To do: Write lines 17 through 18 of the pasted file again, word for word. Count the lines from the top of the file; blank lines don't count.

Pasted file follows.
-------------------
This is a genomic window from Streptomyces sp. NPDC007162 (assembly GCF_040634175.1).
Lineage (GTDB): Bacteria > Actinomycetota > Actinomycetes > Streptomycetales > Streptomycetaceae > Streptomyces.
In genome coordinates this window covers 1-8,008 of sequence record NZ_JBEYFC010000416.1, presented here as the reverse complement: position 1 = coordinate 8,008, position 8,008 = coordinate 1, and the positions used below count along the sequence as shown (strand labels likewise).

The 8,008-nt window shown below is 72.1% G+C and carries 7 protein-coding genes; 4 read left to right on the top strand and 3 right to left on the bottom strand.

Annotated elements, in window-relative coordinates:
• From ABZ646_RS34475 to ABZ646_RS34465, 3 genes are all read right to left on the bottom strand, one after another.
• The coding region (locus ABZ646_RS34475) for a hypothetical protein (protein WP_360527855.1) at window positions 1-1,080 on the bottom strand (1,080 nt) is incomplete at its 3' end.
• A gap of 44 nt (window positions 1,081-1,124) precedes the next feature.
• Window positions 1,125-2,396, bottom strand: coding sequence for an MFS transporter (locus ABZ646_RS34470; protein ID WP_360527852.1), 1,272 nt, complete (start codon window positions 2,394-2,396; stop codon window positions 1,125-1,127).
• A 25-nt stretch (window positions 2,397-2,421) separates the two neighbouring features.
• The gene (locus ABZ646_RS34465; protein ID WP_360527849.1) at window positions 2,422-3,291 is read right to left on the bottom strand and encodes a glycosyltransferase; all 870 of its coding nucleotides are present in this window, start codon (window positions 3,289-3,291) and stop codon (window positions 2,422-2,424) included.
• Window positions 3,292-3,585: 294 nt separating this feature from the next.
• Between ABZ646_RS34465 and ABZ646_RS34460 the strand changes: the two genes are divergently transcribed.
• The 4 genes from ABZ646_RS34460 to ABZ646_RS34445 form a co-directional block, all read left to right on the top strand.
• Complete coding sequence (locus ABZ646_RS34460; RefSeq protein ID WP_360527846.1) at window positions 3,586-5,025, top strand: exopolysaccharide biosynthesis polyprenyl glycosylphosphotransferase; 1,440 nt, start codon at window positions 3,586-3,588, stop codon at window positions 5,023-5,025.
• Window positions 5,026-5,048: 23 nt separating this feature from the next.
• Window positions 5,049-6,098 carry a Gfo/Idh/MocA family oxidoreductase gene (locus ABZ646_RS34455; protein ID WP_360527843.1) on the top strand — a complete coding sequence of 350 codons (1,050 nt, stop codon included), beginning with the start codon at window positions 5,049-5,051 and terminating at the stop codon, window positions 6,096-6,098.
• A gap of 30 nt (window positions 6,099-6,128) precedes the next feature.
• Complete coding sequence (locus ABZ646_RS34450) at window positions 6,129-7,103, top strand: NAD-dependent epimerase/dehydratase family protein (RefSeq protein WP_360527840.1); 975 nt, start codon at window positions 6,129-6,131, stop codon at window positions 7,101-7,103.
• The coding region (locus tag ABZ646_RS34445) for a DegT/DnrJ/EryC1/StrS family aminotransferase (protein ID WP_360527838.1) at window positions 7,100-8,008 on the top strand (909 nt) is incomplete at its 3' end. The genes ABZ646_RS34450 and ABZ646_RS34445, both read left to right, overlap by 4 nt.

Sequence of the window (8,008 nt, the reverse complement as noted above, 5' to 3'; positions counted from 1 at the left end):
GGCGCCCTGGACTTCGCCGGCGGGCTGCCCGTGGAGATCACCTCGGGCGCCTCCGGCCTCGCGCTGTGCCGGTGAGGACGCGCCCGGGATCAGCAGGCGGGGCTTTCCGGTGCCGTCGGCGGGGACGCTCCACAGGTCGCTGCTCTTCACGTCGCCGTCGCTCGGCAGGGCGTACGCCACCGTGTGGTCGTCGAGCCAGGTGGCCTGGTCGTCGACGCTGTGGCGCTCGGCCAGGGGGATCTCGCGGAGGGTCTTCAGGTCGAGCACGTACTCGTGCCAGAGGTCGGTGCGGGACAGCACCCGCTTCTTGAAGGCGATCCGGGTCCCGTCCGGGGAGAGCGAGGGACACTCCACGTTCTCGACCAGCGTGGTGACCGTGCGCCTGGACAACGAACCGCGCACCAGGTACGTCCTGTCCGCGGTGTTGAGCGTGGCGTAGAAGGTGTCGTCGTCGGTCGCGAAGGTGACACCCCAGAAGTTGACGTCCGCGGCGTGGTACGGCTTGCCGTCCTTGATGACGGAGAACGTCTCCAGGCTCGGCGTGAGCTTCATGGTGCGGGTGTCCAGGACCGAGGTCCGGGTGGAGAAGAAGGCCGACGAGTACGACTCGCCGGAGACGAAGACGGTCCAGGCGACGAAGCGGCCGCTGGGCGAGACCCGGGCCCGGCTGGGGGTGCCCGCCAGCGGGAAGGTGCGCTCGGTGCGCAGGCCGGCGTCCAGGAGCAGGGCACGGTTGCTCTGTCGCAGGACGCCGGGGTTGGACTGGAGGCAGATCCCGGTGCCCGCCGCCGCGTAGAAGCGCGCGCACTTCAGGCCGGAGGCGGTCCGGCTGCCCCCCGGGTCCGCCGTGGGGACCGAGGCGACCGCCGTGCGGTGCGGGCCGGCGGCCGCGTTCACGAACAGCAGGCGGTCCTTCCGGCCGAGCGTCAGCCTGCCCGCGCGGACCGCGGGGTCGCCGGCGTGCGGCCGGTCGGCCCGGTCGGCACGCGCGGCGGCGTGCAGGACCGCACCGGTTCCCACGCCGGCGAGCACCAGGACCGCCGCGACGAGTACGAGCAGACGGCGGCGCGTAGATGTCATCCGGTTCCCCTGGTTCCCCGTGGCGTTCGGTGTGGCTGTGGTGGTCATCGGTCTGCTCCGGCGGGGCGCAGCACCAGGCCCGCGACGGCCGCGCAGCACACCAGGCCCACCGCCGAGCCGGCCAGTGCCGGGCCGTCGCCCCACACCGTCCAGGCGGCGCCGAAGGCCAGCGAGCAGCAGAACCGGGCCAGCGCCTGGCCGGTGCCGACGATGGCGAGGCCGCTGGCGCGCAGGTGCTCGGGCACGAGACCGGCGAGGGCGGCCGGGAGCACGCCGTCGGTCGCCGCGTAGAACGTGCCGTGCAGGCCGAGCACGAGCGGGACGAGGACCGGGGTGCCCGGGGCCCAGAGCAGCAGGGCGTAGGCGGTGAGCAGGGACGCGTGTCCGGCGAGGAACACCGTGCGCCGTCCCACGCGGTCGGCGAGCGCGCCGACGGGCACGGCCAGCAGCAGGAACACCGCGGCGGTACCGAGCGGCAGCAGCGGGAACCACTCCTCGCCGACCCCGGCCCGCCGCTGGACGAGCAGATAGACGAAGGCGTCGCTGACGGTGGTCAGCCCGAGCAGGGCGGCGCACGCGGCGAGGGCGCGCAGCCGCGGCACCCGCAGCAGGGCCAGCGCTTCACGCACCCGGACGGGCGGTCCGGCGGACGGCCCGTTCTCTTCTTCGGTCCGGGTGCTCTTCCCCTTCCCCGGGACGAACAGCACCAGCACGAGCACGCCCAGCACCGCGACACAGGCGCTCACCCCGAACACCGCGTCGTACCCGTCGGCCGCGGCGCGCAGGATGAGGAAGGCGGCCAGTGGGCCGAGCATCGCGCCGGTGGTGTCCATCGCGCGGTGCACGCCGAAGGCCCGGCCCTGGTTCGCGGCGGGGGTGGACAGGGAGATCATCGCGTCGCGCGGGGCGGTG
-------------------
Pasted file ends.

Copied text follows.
• Window positions 5,049-6,098 carry a Gfo/Idh/MocA family oxidoreductase gene (locus ABZ646_RS34455; protein ID WP_360527843.1) on the top strand — a complete coding sequence of 350 codons (1,050 nt, stop codon included), beginning with the start codon at window positions 5,049-5,051 and terminating at the stop codon, window positions 6,096-6,098.
• A gap of 30 nt (window positions 6,099-6,128) precedes the next feature.